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10. GRIEF


My brother succumbed to Parkinson’s disease a few months ago. Living across the world from him left me unable to attend his funeral. Intellectually I had anticipated his death. Initially I was emotionally unable to even respond to any acts of support around my grief. When I was offered support I was repeatedly unwilling to talk about it as “that drawer is closed.” “That drawer” personally meant the grief certainly existed and was closed due to my personal inability to express its magnitude in that moment. It plain hurt. Hurt to the deepest core of my being. God has endless compassion for the hurt! I felt deeply in gratitude to the one Pastor who simply remained with me and listened.

A week after the loss of my brother I sat with a single mother who lost her son to a drug overdose (incidentally the same day when my brother died). Her open grief as the gasket was wheeled away was heart-wrenching to observe and experience. My grief for my brother was set aside in that moment. She needed support. In stunned silence, I further realized how easily and unexpectedly life-altering events transpire. My grief "drawer" was opened again later that day in my own emotional response in the privacy of my home.

If you are experiencing or the observer of someone else's grief, please simply listen and hear the perspective of the person in pain! “The Lord is close to the brokenhearted and saves those who are crushed in spirit.” Psalm 34:18

In the book "Counselling for Grief and Bereavement", (Humphrey Geraldine M., Zimpfer, David G., SAGE Publications Inc., Thousand Oaks, California, 2008) outline these stages of grief: Denial, Anger, Bargaining, Depression and Acceptance.

“Denial” of the hurt I was feeling was simply delaying the inevitable. Denying the reality may be waiting until the right person, situation and frame of mind exists to grieve. My own words regarding the passing of my brother attempted to push others away. Yet there was a part of me that needed to be listened to; carefully and with much patience.

“Anger” of the deaths’ inevitable pain and loss is a reality for us all. Initially, I was upset my brother was diagnosed with Parkinson’s. I felt upset for not being told sooner. There was the utter feeling of helplessness, for there truly was nothing I could do to stop the process. Due to his combination and complex diagnosis, the speed in which he deteriorated forced us all to realize the inevitability of death.

"Bargaining” Next I tried to bargain with his wife about his treatment; whether there was anything anyone could do to no avail. The time to replay events had passed without my personal say so. Replaying is crucial and is a stage of grief which needs to be lived through and processed to allow healing to occur.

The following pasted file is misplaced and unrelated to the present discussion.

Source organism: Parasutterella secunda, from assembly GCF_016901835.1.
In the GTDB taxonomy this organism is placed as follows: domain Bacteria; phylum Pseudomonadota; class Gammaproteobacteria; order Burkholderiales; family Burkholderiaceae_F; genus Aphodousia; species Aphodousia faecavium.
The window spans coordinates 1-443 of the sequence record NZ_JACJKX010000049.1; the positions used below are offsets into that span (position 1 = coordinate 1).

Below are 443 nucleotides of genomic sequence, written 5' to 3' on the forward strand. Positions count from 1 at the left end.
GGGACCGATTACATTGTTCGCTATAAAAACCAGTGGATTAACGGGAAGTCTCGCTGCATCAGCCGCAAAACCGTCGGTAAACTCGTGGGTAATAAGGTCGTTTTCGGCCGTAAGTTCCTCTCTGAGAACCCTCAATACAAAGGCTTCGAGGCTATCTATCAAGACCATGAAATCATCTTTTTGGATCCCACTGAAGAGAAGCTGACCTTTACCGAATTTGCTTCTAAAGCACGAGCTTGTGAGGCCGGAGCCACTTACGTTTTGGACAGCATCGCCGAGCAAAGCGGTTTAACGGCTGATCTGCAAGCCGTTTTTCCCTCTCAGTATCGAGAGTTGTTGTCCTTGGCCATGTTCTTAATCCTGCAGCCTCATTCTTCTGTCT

Perhaps you are or have been there. It plain hurts. The Lord is indeed the Lord of the storms you face. Perhaps you keep trying to find better ways, avenues, medication or money. Maybe it isn’t about death for you, perhaps it is about ending something crucially important for you. Perhaps a relationship, a marriage, an engagement, separation/divorce or even a loss of a job, a career or a dream? A loss of a pet can push you in a place of grief. Most importantly and crucially: Grief can last a life-time when there is no resolution. It’s a circular road without an exit.

Please find someone; a counsellor, a support group or a friend who is able to listen and validate your journey without judgement.

“Depression” is another stage. You can surpass a stage, go backward, forward or sideways in any which way you want, as there is no linear path to follow in grief. Depression is the stage of being ready to grieve for the loss. Depression is akin to going to a deep, dark tunnel of emptiness and nothingness (as my clients have described it). Validating the experience is crucial for the person in pain.

“Acceptance” is the last stage of grief. I looked at the last photos I took of him (my brother) last year and burst out in tears. As I stared at his obviously pain-riddled existence I can now see the path we followed much more clearly. You see, the path we followed was the one we all had to choose. Death or an ending hurts. Joshua 1:9 states “Have I not commanded you? Be strong and courageous. Do not be afraid, do not be discouraged for the Lord will be with you wherever you go.” It is difficult.

It is difficult to accept the inevitability of a loss. Letting the grieving person take the lead or allowing yourself to remember. Talking about and memorizing past rituals allows you to commemorate the past in an honorable fashion. Grief itself can allow growth in you. What this means in this stage was that it was the hardest issue you have faced. You somehow survived, continued to hold onto life and have become a stronger person in the process. Bless your perseverance! God remains the Lord of the storm. Lean on Him with all your might and you will survive and conquer it!

If you would like someone to talk further with regarding your own issues with grief, please message me.